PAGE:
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HIV and AIDS

What is HIV?

HIV is the human immunodeficiency virus. It is the virus that can lead to acquired immune deficiency syndrome, or AIDS. CDC estimates that about 56,000 people in the United States contracted HIV in 2006.

HIV damages a person’s body by destroying specific blood cells, called CD4+ T cells, which are crucial to helping the body fight diseases.

HIV is spread primarily by:

  • Not using a condom when having sex with a person who has HIV. All unprotected sex with someone who has HIV contains some risk. However:
    • Unprotected anal sex is riskier than unprotected vaginal sex.
    • Among men who have sex with other men, unprotected receptive anal sex is riskier than unprotected insertive anal sex.
  • Having multiple sex partners or the presence of other sexually transmitted diseases (STDs) can increase the risk of infection during sex. Unprotected oral sex can also be a risk for HIV transmission, but it is a much lower risk than anal or vaginal sex.
  • Sharing needles, syringes, rinse water, or other equipment used to prepare illicit drugs for injection.
  • Being born to an infected mother—HIV can be passed from mother to child during pregnancy, birth, or breast-feeding.
   

 

  

What is AIDS?

AIDS stands for Acquired Immunodeficiency Syndrome.  Acquired – means that the disease is not hereditary but develops after birth from contact with a disease-causing agent (in this case, HIV).  Immunodeficiency – means that the disease is characterized by a weakening of the immune system.  Syndrome – refers to a group of symptoms that indicate or characterize a disease. In the case of AIDS, this can include the development of certain infections and/or cancers, as well as a decrease in the number of certain specific blood cells, called CD4+ T cells, which are crucial to helping the body fight disease.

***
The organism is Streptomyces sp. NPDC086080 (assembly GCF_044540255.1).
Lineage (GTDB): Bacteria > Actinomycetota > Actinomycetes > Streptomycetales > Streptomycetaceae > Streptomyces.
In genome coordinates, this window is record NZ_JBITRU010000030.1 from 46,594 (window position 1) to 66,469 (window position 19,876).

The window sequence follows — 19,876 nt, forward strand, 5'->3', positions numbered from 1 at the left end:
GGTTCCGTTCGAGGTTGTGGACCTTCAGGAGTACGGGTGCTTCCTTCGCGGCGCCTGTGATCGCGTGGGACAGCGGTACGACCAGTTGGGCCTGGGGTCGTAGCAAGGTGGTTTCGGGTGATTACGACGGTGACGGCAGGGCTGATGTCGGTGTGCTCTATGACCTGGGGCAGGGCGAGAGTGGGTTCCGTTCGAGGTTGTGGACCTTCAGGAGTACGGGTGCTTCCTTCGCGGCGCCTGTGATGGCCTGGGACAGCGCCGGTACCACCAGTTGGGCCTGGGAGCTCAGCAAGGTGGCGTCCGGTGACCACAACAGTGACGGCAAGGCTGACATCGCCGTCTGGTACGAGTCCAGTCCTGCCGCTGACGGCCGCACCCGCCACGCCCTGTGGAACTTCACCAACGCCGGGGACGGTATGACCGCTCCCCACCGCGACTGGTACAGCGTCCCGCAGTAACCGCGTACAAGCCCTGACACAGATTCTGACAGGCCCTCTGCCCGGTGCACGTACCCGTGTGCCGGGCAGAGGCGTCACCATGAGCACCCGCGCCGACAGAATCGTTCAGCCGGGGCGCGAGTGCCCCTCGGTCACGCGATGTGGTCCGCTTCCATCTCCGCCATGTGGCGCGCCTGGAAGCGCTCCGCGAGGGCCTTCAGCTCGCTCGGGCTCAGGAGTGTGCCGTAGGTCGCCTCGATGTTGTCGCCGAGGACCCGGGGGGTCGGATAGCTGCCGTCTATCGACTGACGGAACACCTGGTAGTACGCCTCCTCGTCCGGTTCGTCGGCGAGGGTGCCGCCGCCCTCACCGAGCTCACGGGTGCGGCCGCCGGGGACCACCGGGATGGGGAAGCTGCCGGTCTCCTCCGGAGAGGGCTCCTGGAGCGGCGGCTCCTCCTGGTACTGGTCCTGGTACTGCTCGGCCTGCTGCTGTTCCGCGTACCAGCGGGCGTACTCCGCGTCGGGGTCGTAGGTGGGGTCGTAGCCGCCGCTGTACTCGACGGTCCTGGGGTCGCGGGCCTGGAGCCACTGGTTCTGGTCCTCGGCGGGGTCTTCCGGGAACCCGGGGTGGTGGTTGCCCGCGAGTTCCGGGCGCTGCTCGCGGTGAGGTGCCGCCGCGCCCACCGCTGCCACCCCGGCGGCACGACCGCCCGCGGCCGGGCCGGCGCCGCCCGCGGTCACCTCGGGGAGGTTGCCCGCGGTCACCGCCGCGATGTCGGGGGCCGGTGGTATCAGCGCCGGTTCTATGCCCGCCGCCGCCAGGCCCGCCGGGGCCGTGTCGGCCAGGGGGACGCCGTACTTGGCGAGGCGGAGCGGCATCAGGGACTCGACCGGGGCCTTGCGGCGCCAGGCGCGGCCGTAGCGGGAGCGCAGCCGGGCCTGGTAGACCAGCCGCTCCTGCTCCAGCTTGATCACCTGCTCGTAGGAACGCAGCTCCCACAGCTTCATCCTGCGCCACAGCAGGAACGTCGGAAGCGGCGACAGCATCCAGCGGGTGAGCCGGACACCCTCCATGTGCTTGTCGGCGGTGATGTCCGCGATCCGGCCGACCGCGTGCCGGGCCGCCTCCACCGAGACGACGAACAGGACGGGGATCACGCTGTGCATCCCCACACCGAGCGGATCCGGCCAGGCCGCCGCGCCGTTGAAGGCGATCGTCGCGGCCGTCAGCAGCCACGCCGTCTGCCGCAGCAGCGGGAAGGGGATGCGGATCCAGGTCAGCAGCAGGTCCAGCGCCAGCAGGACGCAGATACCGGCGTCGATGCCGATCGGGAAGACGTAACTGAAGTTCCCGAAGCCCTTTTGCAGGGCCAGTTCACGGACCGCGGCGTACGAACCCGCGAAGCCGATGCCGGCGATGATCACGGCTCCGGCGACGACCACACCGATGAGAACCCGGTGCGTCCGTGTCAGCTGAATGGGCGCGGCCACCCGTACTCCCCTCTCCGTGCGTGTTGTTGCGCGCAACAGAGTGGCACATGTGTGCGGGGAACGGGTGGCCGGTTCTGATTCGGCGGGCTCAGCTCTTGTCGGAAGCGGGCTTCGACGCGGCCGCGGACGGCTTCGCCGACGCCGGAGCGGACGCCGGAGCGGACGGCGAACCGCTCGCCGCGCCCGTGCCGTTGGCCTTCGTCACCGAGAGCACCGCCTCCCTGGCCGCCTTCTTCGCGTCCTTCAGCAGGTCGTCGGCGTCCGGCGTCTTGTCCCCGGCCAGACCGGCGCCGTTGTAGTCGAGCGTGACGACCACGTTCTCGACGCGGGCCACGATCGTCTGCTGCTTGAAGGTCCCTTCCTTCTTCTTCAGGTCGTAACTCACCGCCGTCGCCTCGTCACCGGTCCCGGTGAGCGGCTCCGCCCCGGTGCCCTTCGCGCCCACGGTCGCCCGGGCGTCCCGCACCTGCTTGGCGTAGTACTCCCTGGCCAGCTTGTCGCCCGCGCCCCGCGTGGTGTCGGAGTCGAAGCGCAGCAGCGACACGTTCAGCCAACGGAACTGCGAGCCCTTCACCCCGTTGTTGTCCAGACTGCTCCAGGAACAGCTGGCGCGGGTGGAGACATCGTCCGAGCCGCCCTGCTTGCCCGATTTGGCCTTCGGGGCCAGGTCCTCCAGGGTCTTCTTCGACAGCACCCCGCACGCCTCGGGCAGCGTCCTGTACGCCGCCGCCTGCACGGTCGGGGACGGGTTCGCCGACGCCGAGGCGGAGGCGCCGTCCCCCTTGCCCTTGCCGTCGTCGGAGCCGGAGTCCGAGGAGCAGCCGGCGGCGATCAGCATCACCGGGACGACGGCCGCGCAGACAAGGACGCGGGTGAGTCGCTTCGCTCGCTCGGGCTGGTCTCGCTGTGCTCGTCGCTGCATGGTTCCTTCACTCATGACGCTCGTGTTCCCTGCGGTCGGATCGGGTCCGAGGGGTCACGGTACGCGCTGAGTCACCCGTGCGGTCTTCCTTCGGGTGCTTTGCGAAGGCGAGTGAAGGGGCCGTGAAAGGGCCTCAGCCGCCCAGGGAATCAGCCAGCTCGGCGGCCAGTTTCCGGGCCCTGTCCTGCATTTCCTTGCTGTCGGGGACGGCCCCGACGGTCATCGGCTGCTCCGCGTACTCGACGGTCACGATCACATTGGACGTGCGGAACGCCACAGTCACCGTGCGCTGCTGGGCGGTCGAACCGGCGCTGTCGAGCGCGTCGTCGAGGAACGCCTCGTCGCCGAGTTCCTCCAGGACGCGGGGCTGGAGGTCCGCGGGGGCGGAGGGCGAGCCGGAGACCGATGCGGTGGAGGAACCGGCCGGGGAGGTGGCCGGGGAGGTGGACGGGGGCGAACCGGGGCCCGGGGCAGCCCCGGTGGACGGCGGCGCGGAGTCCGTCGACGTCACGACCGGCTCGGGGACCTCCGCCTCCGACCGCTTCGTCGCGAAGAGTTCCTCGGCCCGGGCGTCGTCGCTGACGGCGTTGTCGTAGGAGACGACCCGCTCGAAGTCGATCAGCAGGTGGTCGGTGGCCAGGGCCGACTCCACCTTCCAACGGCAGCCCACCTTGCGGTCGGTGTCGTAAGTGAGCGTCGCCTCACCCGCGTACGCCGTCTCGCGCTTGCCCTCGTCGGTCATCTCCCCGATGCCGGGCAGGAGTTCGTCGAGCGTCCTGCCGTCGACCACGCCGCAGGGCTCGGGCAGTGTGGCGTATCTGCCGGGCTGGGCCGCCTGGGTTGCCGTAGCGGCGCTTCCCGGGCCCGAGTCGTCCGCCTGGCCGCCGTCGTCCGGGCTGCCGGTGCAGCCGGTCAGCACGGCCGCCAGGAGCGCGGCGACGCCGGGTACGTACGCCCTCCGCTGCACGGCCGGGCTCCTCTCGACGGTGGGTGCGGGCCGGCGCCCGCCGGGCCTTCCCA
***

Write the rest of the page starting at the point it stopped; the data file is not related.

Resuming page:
Before the development of certain medications, people with HIV could progress to AIDS in just a few years. Currently, people can live much longer - even decades - with HIV before they develop AIDS. This is because of “highly active” combinations of medications that were introduced in the mid 1990s.

A diagnosis of AIDS is made by a physician using specific clinical or laboratory standards.

 

How long does it take for HIV to cause AIDS?

Prior to 1996, scientists estimated that about half the people with HIV would develop AIDS within 10 years after becoming infected. This time varied greatly from person to person and depended on many factors, including a person's health status and their health-related behaviors.

Since 1996, the introduction of powerful antiretroviral therapies has dramatically changed the progression time between HIV infection and the development of AIDS. There are also other medical treatments that can prevent or cure some of the illnesses associated with AIDS, though the treatments do not cure AIDS itself. Because of these advances in drug therapies and other medical treatments, estimates of how many people will develop AIDS and how soon are being recalculated, revised, or are currently under study.

As with other diseases, early detection of infection allows for more options for treatment and preventative health care.

 

How can I tell if I’m infected with HIV?

The only way to know if you are infected is to be tested for HIV infection. You cannot rely on symptoms to know whether or not you are infected. Many people who are infected with HIV do not have any symptoms at all for 10 years or more.

The following may be warning signs of advanced HIV infection:

  • rapid weight loss
  • dry cough